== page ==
I decided to set it in a mental asylum because, as a teenager, I was an inpatient in a ward set aside for minor clinical operations at an enormous Victorian mental hospital close to my home town. The sights and sounds of the place left a deep impression on me. It was like a country mansion set in its own grounds but surrounded by high fences – outwardly grand and yet with such an oppressive and ominous atmosphere.

Can you tell us about your typical writing day? 
I write in the mornings when my mind is freshest – usually starting around 8.30ish and continuing till my stomach rumbles for lunch. I start by reviewing and editing the section I wrote yesterday, to get me back into the ‘zone’ and then I usually try to write between 1,000 – 1,500 words each day. I always write in my study, a small room at the front of the house where there are not too many distractions. My imagination seems to close down after lunch so then I do research, admin, replying to emails, blogging and, when I’ve got to that stage, proof reading.

What are you working on now?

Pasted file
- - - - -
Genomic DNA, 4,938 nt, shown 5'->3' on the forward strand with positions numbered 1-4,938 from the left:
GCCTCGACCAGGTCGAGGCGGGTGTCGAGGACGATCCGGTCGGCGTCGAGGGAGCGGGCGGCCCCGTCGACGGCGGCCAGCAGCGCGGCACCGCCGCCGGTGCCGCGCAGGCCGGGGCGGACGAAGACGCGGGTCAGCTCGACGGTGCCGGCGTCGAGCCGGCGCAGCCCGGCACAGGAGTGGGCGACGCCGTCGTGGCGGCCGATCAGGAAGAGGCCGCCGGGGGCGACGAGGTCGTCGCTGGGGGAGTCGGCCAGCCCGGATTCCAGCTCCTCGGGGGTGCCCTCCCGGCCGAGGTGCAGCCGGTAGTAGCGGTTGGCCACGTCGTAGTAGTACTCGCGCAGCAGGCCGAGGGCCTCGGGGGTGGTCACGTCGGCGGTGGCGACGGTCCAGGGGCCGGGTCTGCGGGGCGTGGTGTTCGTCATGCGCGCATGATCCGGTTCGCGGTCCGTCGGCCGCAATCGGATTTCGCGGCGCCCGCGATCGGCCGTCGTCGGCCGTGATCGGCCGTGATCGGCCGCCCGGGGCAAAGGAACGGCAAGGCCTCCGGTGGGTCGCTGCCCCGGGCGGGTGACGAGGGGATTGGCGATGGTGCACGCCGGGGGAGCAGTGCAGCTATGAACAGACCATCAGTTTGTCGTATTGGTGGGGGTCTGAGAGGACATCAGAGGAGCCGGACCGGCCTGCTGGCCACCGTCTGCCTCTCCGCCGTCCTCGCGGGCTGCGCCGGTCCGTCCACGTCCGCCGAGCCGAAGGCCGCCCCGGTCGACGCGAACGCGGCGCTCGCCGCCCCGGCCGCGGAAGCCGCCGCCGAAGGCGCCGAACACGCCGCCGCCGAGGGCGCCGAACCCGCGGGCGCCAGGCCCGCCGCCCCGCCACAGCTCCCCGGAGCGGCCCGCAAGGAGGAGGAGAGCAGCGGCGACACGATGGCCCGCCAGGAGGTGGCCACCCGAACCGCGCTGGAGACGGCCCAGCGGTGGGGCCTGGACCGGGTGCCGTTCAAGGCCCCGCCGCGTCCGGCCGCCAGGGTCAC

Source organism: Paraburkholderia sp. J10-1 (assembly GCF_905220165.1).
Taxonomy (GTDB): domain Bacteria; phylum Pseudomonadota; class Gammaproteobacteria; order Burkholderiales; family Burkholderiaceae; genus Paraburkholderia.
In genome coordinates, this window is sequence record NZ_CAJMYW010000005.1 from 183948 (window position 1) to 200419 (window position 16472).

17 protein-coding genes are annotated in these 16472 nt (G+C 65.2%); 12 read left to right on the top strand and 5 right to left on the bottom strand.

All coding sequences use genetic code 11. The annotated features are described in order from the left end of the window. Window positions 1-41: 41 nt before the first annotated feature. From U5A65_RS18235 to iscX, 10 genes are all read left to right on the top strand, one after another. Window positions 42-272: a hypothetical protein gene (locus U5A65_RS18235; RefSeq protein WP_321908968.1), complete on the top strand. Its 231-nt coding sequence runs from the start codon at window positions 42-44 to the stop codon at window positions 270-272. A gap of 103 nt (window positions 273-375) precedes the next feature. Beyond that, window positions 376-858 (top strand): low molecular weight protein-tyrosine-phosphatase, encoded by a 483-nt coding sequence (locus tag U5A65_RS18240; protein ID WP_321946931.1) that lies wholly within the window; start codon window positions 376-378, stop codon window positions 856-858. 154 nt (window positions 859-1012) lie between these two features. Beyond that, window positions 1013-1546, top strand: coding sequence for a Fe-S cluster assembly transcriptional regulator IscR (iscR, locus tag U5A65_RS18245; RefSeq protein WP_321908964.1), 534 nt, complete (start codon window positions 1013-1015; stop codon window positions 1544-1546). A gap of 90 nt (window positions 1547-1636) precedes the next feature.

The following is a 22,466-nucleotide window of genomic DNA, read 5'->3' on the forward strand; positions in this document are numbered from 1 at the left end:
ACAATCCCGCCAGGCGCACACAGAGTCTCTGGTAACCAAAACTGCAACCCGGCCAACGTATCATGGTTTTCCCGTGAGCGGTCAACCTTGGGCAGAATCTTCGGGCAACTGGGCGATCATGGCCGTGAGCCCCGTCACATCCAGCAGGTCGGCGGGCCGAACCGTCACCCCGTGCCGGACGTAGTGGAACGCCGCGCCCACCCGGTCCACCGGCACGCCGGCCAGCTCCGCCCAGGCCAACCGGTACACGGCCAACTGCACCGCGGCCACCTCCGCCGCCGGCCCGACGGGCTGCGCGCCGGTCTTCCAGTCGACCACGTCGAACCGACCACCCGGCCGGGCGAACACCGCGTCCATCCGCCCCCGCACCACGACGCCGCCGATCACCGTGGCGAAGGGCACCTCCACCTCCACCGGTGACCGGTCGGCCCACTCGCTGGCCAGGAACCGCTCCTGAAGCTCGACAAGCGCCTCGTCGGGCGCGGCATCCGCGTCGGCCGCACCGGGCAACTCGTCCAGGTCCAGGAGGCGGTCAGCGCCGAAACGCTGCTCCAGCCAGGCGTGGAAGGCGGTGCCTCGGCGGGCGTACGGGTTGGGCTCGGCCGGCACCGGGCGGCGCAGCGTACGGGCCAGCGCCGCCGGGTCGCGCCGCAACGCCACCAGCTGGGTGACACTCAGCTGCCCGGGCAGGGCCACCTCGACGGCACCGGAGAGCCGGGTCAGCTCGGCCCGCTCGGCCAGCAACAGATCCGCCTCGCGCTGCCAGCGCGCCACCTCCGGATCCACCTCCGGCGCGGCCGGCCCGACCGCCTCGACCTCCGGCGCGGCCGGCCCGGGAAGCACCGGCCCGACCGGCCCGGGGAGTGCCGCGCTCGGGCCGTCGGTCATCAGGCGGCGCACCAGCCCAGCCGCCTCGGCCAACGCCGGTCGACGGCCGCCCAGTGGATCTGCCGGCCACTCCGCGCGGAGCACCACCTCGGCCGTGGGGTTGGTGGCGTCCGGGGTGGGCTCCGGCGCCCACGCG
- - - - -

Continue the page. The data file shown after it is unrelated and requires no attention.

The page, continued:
I have already written the first draft of my next book, The Poppy Factory. It will be published in August 2014, marking the 100th anniversary of the start of the First World War. As the title suggests, the story revolves around the work of the real-life Poppy Factory which still employs disabled veterans making Remembrance Day poppies in Richmond, Surrey. Besides a poignant First World War strand it also has a powerful contemporary storyline based on interviews with two extraordinary young women who served as army medics on the front line in Afghanistan.
My next book will go back in time to the 18th century – set among the silk weavers of Spitalfields in London, where my family’s silk weaving history began.

What do you like to do outside of writing? 
Reading, spending time with family and friends, walking on the coast in Suffolk, and singing – especially early music!

Thanks, Liz!

Look out for my review of The Forgotten Seamstress, which is coming soon.

Monday, 2 December 2013

Review of Melting Ms Frost by Kat Black

Summary from Goodreads
How do you thaw the coldest of hearts? Find out in the sexiest romance to hit the shelves this year.